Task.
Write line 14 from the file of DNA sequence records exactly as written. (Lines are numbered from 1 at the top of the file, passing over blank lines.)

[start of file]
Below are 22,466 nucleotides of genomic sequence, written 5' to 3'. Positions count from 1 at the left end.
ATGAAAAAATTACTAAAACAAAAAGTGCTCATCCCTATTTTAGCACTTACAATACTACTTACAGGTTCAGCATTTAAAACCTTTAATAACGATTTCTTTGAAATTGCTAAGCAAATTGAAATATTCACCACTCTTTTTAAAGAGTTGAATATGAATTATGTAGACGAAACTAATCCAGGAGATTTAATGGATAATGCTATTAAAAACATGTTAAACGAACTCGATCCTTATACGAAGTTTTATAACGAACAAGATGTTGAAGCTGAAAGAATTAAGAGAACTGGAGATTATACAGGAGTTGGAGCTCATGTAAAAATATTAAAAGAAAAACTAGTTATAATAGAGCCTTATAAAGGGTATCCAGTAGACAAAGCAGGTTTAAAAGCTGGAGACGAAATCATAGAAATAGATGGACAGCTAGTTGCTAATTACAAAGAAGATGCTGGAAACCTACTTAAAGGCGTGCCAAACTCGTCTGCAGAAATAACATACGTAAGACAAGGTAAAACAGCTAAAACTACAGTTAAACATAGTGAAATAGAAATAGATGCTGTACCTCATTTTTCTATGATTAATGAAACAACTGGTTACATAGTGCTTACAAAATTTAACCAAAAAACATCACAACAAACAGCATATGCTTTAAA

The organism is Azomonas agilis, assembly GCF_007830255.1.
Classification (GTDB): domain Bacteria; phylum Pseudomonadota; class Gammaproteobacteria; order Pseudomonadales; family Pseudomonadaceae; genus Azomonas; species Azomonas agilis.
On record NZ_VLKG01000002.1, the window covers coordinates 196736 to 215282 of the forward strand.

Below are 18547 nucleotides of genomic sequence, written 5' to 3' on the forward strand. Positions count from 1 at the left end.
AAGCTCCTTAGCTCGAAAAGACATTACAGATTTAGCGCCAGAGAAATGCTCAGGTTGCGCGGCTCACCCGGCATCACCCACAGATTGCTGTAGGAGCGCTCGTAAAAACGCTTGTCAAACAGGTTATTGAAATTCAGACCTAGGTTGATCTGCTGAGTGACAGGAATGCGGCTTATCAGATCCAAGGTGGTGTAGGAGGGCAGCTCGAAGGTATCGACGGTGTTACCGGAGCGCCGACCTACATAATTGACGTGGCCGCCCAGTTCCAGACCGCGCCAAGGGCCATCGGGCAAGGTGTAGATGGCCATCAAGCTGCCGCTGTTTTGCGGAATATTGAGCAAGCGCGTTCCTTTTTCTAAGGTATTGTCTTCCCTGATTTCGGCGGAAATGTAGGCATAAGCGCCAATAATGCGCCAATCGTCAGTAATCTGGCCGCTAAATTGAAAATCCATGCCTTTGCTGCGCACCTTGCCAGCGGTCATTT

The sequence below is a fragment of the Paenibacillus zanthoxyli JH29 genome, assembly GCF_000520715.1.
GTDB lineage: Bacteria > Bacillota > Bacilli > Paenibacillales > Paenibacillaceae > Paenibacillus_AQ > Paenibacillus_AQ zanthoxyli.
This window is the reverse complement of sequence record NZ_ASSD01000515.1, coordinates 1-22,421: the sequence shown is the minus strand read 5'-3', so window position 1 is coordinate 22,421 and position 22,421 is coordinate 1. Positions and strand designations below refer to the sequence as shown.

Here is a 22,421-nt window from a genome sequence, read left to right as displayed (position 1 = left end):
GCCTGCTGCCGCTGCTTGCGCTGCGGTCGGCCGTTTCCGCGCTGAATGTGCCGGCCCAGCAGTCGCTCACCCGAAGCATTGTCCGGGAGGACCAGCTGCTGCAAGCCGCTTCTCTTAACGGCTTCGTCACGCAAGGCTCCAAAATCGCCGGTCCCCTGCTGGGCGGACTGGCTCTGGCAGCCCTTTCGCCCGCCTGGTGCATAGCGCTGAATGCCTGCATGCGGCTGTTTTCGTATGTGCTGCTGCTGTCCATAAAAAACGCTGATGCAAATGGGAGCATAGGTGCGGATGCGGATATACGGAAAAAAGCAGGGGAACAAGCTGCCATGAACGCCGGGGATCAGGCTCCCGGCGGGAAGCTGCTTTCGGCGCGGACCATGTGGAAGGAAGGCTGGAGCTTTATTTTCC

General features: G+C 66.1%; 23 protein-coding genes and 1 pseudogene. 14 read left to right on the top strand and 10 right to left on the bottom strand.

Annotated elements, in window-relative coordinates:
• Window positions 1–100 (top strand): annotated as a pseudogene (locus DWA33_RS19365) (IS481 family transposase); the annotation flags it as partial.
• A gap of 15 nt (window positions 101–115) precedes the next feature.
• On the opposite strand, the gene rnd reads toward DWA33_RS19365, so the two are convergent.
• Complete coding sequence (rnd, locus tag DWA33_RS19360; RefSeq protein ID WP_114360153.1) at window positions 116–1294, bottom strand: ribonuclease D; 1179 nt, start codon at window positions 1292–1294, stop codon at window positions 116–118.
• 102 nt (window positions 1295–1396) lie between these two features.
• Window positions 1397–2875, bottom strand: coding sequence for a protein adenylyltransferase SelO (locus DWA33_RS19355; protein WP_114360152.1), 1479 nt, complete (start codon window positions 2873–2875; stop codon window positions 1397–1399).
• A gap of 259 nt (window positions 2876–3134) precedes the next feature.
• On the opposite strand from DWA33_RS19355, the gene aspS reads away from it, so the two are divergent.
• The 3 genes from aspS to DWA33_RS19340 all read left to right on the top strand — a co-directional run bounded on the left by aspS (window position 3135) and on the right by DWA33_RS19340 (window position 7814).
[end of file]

Annotated elements, in window-relative coordinates: